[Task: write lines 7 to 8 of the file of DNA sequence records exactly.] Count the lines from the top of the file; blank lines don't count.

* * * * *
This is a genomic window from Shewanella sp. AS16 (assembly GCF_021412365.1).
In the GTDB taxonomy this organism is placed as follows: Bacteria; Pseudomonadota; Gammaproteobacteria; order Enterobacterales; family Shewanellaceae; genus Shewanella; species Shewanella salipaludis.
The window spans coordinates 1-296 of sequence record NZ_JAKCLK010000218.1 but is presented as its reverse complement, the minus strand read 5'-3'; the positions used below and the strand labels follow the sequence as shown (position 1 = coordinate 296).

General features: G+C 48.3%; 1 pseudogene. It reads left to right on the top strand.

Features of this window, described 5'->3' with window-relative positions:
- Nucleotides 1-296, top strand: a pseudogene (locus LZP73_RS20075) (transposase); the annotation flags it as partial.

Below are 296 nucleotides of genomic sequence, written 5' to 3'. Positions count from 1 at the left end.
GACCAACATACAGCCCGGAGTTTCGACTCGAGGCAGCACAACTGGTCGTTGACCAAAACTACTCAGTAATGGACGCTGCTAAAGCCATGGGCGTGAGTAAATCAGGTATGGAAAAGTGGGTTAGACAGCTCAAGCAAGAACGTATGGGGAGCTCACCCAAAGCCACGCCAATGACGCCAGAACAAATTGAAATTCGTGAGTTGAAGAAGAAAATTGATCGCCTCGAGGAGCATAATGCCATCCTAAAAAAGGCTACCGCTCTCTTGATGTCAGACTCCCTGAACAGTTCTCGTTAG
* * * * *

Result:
Below are 296 nucleotides of genomic sequence, written 5' to 3'. Positions count from 1 at the left end.
GACCAACATACAGCCCGGAGTTTCGACTCGAGGCAGCACAACTGGTCGTTGACCAAAACTACTCAGTAATGGACGCTGCTAAAGCCATGGGCGTGAGTAAATCAGGTATGGAAAAGTGGGTTAGACAGCTCAAGCAAGAACGTATGGGGAGCTCACCCAAAGCCACGCCAATGACGCCAGAACAAATTGAAATTCGTGAGTTGAAGAAGAAAATTGATCGCCTCGAGGAGCATAATGCCATCCTAAAAAAGGCTACCGCTCTCTTGATGTCAGACTCCCTGAACAGTTCTCGTTAG